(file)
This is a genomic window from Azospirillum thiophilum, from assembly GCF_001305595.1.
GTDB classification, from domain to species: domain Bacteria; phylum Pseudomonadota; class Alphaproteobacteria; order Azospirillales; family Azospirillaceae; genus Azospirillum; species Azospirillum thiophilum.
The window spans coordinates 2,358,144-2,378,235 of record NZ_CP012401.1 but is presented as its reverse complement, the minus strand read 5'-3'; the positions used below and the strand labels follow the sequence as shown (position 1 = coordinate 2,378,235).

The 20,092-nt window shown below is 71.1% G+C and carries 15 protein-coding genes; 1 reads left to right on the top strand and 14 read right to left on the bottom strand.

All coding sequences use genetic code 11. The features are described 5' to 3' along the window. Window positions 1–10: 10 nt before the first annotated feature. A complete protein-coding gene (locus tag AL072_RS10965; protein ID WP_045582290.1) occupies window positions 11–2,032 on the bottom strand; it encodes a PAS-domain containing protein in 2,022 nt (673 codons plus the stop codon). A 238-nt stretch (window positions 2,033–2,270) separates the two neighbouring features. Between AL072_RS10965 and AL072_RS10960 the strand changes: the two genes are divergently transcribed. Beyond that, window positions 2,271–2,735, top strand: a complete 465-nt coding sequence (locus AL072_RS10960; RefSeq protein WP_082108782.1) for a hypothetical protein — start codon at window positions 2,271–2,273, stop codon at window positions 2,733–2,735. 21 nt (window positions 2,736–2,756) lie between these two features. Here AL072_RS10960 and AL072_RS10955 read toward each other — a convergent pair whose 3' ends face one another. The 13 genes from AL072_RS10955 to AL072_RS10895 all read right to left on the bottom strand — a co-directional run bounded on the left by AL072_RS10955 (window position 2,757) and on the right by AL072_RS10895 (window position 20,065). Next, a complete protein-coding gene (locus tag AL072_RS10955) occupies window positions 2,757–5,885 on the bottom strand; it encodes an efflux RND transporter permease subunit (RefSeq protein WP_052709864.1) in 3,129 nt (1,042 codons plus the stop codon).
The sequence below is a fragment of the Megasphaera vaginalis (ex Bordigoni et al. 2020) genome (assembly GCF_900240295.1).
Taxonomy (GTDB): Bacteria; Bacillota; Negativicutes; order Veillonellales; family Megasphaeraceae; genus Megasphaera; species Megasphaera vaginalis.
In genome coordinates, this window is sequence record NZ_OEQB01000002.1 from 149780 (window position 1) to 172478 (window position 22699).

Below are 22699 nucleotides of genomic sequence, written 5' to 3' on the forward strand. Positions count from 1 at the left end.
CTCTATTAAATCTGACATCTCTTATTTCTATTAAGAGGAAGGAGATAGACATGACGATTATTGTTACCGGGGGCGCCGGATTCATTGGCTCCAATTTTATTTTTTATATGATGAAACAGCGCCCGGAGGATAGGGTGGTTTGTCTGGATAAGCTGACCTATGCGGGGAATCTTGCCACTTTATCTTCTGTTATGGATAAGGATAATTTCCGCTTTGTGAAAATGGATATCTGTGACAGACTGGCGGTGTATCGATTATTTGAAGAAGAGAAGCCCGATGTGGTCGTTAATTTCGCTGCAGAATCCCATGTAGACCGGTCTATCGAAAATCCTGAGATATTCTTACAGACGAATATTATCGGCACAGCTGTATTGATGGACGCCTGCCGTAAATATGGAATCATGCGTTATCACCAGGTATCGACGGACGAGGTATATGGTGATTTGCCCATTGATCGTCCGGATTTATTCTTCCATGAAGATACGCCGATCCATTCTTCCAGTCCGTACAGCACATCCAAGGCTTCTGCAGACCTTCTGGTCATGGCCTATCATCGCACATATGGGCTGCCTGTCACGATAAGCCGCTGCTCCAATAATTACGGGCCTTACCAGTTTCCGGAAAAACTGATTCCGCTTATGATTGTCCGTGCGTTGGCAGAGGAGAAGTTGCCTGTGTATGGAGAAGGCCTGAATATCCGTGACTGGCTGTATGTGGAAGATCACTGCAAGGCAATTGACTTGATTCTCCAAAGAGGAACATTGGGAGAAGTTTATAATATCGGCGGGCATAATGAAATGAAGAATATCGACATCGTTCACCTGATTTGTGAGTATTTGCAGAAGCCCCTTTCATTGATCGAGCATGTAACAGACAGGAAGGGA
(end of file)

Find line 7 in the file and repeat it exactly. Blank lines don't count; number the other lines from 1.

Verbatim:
Taxonomy (GTDB): Bacteria; Bacillota; Negativicutes; order Veillonellales; family Megasphaeraceae; genus Megasphaera; species Megasphaera vaginalis.